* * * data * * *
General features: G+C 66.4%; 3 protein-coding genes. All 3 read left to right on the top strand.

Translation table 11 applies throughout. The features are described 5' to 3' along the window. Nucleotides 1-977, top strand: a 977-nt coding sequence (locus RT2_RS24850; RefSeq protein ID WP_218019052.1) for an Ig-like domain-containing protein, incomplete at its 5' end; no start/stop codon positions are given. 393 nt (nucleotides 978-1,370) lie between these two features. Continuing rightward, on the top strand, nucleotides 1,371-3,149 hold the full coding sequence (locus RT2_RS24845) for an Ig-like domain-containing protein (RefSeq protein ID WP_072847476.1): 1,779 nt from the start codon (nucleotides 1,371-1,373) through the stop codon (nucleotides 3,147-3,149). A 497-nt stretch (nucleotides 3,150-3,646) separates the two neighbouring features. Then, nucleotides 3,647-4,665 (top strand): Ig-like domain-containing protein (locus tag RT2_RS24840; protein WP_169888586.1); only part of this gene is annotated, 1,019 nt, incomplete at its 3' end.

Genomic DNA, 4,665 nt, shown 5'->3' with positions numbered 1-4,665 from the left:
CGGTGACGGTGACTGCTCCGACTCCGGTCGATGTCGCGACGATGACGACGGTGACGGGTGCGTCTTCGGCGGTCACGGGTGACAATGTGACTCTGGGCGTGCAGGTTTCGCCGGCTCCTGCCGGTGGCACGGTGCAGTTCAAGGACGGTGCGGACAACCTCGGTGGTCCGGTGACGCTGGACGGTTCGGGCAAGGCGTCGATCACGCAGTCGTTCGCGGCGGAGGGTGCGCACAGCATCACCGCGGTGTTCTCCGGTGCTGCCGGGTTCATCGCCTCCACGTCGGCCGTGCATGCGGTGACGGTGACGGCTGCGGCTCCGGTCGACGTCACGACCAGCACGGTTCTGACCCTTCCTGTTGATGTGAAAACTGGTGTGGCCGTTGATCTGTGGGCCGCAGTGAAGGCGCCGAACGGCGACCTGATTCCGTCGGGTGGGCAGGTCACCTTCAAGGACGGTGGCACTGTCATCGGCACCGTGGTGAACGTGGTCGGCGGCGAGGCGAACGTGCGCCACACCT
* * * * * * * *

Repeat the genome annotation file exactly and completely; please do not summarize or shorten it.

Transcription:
General features: G+C 66.4%; 3 protein-coding genes. All 3 read left to right on the top strand.

Translation table 11 applies throughout. The features are described 5' to 3' along the window. Nucleotides 1-977, top strand: a 977-nt coding sequence (locus RT2_RS24850; RefSeq protein ID WP_218019052.1) for an Ig-like domain-containing protein, incomplete at its 5' end; no start/stop codon positions are given. 393 nt (nucleotides 978-1,370) lie between these two features. Continuing rightward, on the top strand, nucleotides 1,371-3,149 hold the full coding sequence (locus RT2_RS24845) for an Ig-like domain-containing protein (RefSeq protein ID WP_072847476.1): 1,779 nt from the start codon (nucleotides 1,371-1,373) through the stop codon (nucleotides 3,147-3,149). A 497-nt stretch (nucleotides 3,150-3,646) separates the two neighbouring features. Then, nucleotides 3,647-4,665 (top strand): Ig-like domain-containing protein (locus tag RT2_RS24840; protein WP_169888586.1); only part of this gene is annotated, 1,019 nt, incomplete at its 3' end.

Genomic DNA, 4,665 nt, shown 5'->3' with positions numbered 1-4,665 from the left:
CGGTGACGGTGACTGCTCCGACTCCGGTCGATGTCGCGACGATGACGACGGTGACGGGTGCGTCTTCGGCGGTCACGGGTGACAATGTGACTCTGGGCGTGCAGGTTTCGCCGGCTCCTGCCGGTGGCACGGTGCAGTTCAAGGACGGTGCGGACAACCTCGGTGGTCCGGTGACGCTGGACGGTTCGGGCAAGGCGTCGATCACGCAGTCGTTCGCGGCGGAGGGTGCGCACAGCATCACCGCGGTGTTCTCCGGTGCTGCCGGGTTCATCGCCTCCACGTCGGCCGTGCATGCGGTGACGGTGACGGCTGCGGCTCCGGTCGACGTCACGACCAGCACGGTTCTGACCCTTCCTGTTGATGTGAAAACTGGTGTGGCCGTTGATCTGTGGGCCGCAGTGAAGGCGCCGAACGGCGACCTGATTCCGTCGGGTGGGCAGGTCACCTTCAAGGACGGTGGCACTGTCATCGGCACCGTGGTGAACGTGGTCGGCGGCGAGGCGAACGTGCGCCACACCT